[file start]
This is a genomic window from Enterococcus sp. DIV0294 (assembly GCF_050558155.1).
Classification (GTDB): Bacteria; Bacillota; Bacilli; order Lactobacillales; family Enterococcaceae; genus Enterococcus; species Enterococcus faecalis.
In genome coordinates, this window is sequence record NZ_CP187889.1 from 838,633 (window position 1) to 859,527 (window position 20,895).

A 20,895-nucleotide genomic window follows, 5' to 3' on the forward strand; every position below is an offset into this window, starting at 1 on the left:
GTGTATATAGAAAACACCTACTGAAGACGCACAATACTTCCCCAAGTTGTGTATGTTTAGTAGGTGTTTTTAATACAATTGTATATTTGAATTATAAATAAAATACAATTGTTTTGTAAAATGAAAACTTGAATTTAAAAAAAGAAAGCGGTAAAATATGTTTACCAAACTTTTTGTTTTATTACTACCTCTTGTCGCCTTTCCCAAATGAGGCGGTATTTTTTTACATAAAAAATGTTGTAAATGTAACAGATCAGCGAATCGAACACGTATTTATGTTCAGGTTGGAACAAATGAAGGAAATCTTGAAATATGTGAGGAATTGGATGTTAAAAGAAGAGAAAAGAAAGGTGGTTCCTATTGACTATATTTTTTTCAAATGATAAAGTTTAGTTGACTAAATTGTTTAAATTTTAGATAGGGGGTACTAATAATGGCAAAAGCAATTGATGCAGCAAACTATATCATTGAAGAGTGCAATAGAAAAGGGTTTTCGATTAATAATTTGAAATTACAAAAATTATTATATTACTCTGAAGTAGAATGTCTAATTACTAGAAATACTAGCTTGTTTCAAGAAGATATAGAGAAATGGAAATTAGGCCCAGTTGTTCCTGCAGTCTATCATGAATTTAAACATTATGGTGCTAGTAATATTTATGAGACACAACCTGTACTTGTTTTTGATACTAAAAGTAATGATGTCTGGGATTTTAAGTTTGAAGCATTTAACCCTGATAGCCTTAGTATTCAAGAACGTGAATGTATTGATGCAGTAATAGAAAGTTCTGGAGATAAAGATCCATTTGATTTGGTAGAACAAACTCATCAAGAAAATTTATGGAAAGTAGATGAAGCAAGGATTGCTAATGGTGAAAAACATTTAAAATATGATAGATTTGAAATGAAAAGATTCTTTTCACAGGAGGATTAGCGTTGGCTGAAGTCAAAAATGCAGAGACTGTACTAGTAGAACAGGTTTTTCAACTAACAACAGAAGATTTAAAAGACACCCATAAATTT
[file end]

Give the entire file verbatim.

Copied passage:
This is a genomic window from Enterococcus sp. DIV0294 (assembly GCF_050558155.1).
Classification (GTDB): Bacteria; Bacillota; Bacilli; order Lactobacillales; family Enterococcaceae; genus Enterococcus; species Enterococcus faecalis.
In genome coordinates, this window is sequence record NZ_CP187889.1 from 838,633 (window position 1) to 859,527 (window position 20,895).

A 20,895-nucleotide genomic window follows, 5' to 3' on the forward strand; every position below is an offset into this window, starting at 1 on the left:
GTGTATATAGAAAACACCTACTGAAGACGCACAATACTTCCCCAAGTTGTGTATGTTTAGTAGGTGTTTTTAATACAATTGTATATTTGAATTATAAATAAAATACAATTGTTTTGTAAAATGAAAACTTGAATTTAAAAAAAGAAAGCGGTAAAATATGTTTACCAAACTTTTTGTTTTATTACTACCTCTTGTCGCCTTTCCCAAATGAGGCGGTATTTTTTTACATAAAAAATGTTGTAAATGTAACAGATCAGCGAATCGAACACGTATTTATGTTCAGGTTGGAACAAATGAAGGAAATCTTGAAATATGTGAGGAATTGGATGTTAAAAGAAGAGAAAAGAAAGGTGGTTCCTATTGACTATATTTTTTTCAAATGATAAAGTTTAGTTGACTAAATTGTTTAAATTTTAGATAGGGGGTACTAATAATGGCAAAAGCAATTGATGCAGCAAACTATATCATTGAAGAGTGCAATAGAAAAGGGTTTTCGATTAATAATTTGAAATTACAAAAATTATTATATTACTCTGAAGTAGAATGTCTAATTACTAGAAATACTAGCTTGTTTCAAGAAGATATAGAGAAATGGAAATTAGGCCCAGTTGTTCCTGCAGTCTATCATGAATTTAAACATTATGGTGCTAGTAATATTTATGAGACACAACCTGTACTTGTTTTTGATACTAAAAGTAATGATGTCTGGGATTTTAAGTTTGAAGCATTTAACCCTGATAGCCTTAGTATTCAAGAACGTGAATGTATTGATGCAGTAATAGAAAGTTCTGGAGATAAAGATCCATTTGATTTGGTAGAACAAACTCATCAAGAAAATTTATGGAAAGTAGATGAAGCAAGGATTGCTAATGGTGAAAAACATTTAAAATATGATAGATTTGAAATGAAAAGATTCTTTTCACAGGAGGATTAGCGTTGGCTGAAGTCAAAAATGCAGAGACTGTACTAGTAGAACAGGTTTTTCAACTAACAACAGAAGATTTAAAAGACACCCATAAATTT